WEB EXTRA: Huge slate of at-large candidates share spotlight at South End forum
Sandra Larson | 9/16/2009, 3:30 p.m.
Tito Jackson said he is the only candidate who has actually created jobs through his work as industry director for information technology in the state's Executive Office of Housing and Economic Development under the Patrick administration.
Bill Trabucco, an emergency medical technician from Dorchester, was also in attendance at the forum. Tomas González, former Latino community liaison for Mayor Thomas M. Menino, arrived late and missed the first question.
The other incumbent at-large councilor running for re-election, Stephen Murphy, drew laughs when he joked about his senior status in the candidate group.
"I used to go around saying, ‘Give a young guy a chance,'" he said. "‘But now I say, ‘There's no substitute for experience.'"
On education, the candidates were asked how they would reduce the dropout rate and narrow the racial gap in academic achievement in the Boston Public Schools (BPS).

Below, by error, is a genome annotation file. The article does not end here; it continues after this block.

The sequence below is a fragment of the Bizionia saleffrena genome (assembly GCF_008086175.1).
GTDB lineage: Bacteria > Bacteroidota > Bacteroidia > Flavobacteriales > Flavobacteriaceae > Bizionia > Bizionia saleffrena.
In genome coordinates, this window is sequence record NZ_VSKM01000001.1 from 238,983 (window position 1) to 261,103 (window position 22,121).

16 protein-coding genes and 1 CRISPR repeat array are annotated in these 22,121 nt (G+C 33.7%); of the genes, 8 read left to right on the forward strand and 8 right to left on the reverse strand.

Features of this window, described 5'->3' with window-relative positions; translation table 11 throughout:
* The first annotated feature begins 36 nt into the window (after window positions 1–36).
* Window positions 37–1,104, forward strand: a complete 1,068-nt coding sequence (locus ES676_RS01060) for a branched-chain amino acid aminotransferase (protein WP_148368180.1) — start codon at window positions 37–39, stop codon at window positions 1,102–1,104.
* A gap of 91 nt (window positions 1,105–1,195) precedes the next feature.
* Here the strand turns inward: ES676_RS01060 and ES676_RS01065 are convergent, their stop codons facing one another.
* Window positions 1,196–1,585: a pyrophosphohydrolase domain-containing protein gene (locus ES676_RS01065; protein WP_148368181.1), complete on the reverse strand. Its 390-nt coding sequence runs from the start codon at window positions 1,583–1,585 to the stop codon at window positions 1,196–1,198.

Arroyo framed the issue in stark terms: "The achievement gap means students of color are doing far worse than the white students. But when the school system is 85 percent students of color, what it really means is we are failing the majority of kids that use the school system."
González noted that 50 percent of the city's high school dropouts are English language learners.
"We don't have dual-immersion programs after fifth grade," he said. "That's the kind of thing we need, a long-term commitment to help kids who come to this country, who want to be here."